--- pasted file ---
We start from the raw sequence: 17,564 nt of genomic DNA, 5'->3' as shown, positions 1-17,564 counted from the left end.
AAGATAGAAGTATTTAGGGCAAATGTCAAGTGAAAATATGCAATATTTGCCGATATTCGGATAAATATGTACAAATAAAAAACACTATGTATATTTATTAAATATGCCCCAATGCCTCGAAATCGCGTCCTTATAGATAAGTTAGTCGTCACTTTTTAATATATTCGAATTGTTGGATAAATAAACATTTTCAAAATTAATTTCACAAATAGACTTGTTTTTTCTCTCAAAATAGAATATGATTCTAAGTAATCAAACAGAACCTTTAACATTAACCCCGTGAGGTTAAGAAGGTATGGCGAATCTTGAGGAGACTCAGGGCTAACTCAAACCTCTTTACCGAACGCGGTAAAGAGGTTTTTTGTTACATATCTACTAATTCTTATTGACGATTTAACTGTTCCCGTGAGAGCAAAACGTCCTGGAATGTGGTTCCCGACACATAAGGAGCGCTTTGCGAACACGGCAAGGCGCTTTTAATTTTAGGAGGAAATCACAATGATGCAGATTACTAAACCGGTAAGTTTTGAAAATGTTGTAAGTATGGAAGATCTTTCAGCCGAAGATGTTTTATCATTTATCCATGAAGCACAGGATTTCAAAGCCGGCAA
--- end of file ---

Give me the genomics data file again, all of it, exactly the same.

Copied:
We start from the raw sequence: 17,564 nt of genomic DNA, 5'->3' as shown, positions 1-17,564 counted from the left end.
AAGATAGAAGTATTTAGGGCAAATGTCAAGTGAAAATATGCAATATTTGCCGATATTCGGATAAATATGTACAAATAAAAAACACTATGTATATTTATTAAATATGCCCCAATGCCTCGAAATCGCGTCCTTATAGATAAGTTAGTCGTCACTTTTTAATATATTCGAATTGTTGGATAAATAAACATTTTCAAAATTAATTTCACAAATAGACTTGTTTTTTCTCTCAAAATAGAATATGATTCTAAGTAATCAAACAGAACCTTTAACATTAACCCCGTGAGGTTAAGAAGGTATGGCGAATCTTGAGGAGACTCAGGGCTAACTCAAACCTCTTTACCGAACGCGGTAAAGAGGTTTTTTGTTACATATCTACTAATTCTTATTGACGATTTAACTGTTCCCGTGAGAGCAAAACGTCCTGGAATGTGGTTCCCGACACATAAGGAGCGCTTTGCGAACACGGCAAGGCGCTTTTAATTTTAGGAGGAAATCACAATGATGCAGATTACTAAACCGGTAAGTTTTGAAAATGTTGTAAGTATGGAAGATCTTTCAGCCGAAGATGTTTTATCATTTATCCATGAAGCACAGGATTTCAAAGCCGGCAA